More Fish Behaviour Reports Are Coming Through
January 17, 2019 | Posted in: Bony fishes
“More Fish Behaviour Reports Are Coming Through” by Steve Reynolds
Since writing Blennies Found Mating in January, more information has been coming through to me regarding fish behaviour.
Ralph Kinasz recently reported having built up a relationship with a ringed toadfish, Omegophora armilla. “The relationship I built with this fish was quite awesome,” he said, “but the tale is also a cautionary one for those of us that think we do no harm, by taking only photos and leaving only bubbles. This awesome fish never got to use its impressive bower it so painstakingly built and maintained because too many divers bothered it. It liked me because I brought it gifts and let it approach me. I didn’t chase it with cameras and lights, but others did, and it eventually couldn’t cope. These photos were taken after at least 10 dives with this industrious toad fish,” he said.
“Ever since I saw the amazing work of the lyre and Bower birds building fancy nests to impress the ladies, and having it so perfectly narrated by David Attenborough, I’ve always dreamed of seeing it in real life. Not long ago, I had the privilege of watching something far better. This industrious ringed pufferfish has spent weeks building his nest, arranging white and pink objects (mostly coral, shells and crab claws) with some fresh seaweed layered on top, that he changes regularly. He is so commented that he even changes the pattern of his nest from time to time. I’ve seen him busily working away for a few weeks now (and) most of his work now is just removing “inferior” pieces as he scours the sea floor to find only the best,” he said.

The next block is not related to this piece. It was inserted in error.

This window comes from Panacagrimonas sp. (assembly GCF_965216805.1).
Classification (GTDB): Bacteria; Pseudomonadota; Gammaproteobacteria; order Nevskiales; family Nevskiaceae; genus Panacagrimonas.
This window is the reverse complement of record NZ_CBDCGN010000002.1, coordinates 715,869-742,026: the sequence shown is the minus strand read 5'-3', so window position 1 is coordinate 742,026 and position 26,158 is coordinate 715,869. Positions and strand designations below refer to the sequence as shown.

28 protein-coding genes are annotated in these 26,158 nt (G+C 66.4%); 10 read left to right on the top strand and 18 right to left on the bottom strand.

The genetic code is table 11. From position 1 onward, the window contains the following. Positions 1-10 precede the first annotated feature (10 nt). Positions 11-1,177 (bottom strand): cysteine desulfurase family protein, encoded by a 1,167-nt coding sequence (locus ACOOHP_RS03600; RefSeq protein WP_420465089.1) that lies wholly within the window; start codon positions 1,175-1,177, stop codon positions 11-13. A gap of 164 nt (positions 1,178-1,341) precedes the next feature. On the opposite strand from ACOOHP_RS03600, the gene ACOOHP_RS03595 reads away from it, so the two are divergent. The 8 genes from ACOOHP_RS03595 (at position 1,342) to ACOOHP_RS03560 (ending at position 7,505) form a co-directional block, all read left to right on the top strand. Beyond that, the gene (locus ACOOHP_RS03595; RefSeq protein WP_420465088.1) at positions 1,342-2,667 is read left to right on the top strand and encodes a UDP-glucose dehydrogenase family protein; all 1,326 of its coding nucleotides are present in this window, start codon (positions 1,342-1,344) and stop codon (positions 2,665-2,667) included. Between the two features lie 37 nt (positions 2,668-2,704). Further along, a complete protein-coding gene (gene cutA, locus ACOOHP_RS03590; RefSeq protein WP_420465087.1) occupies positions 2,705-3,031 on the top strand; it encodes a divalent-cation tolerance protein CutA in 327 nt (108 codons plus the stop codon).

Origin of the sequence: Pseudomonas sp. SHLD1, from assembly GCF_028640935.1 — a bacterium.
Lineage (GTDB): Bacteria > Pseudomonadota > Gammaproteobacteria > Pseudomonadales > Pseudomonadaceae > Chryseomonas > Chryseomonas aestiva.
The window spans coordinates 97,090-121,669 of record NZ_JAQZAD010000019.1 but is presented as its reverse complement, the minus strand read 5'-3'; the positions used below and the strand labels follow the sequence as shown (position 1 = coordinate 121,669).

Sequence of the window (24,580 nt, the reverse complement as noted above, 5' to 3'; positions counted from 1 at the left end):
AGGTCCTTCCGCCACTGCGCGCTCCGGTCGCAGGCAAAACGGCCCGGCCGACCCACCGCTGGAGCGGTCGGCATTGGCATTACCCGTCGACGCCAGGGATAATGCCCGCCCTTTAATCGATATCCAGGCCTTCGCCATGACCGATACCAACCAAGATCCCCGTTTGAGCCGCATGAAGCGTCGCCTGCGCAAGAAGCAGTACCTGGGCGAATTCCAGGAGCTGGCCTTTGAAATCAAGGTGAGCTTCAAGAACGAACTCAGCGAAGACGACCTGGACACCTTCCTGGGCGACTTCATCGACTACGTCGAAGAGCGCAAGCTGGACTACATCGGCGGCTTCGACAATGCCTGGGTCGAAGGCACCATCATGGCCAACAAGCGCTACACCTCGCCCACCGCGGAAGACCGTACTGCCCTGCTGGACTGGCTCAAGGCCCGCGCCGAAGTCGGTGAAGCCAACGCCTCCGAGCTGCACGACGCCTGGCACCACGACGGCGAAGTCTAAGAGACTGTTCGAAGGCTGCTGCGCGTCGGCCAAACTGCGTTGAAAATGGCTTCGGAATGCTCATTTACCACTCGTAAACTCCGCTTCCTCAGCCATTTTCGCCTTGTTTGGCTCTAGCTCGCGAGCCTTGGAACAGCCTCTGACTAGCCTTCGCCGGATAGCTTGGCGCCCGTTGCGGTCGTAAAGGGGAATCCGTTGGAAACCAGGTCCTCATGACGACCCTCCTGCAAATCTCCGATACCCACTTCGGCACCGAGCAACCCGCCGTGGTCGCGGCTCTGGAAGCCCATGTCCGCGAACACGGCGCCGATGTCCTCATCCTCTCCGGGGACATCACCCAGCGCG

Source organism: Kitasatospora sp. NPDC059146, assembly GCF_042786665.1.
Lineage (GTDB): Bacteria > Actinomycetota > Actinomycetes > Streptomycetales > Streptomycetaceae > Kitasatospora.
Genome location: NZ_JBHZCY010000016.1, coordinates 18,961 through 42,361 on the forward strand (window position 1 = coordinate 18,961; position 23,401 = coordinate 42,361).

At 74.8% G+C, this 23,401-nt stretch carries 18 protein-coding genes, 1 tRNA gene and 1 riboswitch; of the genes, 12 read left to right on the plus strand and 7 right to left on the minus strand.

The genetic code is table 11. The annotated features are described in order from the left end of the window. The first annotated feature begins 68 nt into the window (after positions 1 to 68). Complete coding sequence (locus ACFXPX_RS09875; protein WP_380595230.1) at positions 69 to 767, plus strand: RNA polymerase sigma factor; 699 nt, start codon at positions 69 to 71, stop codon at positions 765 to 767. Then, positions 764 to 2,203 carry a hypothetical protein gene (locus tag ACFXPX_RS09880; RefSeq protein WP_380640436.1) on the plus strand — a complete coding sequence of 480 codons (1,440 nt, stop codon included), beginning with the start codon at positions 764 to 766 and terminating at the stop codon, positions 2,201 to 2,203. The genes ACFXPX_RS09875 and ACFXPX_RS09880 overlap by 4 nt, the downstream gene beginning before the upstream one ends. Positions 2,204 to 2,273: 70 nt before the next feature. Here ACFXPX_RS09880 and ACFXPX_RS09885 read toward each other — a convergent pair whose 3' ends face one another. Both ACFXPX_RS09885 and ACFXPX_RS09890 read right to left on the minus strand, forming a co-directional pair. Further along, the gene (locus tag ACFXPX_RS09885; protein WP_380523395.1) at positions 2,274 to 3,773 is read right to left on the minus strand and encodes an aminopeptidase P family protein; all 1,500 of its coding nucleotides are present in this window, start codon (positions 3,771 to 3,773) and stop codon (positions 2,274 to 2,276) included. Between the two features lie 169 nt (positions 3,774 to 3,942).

Society member, Jeff Bowey asked, “What were the gifts you used Ralph? We have had a few fish at our dive sites (not often dived by anyone other than us) accept us and even greet / follow us!”
Ralph’s response to Jeff was, “I’d find pieces of coral or crab shell that matched his colour scheme and think “Oh, he’d like this and would hold it out for him in my hand or place it on the ground. I saw him swimming all along the place carrying things back …… I can see how some might frown on me having that kind of interaction, but I don’t think it was harmful or gave him too much of a sexual advantage that he didn’t already have.”
Jeff’s reply was, “Totally, it’s about not placing any pressure upon them (stress) wherever possible and allowing them to interact with you IF they choose.. always a fine line and always differing opinions, the moment we are in their environment we are having an impact regardless, minimizing it and always considering what we do / are doing is the key, we also need to study and observe to learn!”
Below are Ralph’s photos: –
Ralph Kinasz’s photos of a ringed toadfish filling a cup sponge with coral, shells, crab claws & seaweed
In response to an unknown comment on Ralph’s Facebook page, he replied, “Yeah, it looks like he is expanding his range as he forages for stuff. I’ve seen him about 50m away and the bottom in the area is clean of anything he would like.”
Ralph Kinasz’s photo of the ringed toadfish’s overflowing cup sponge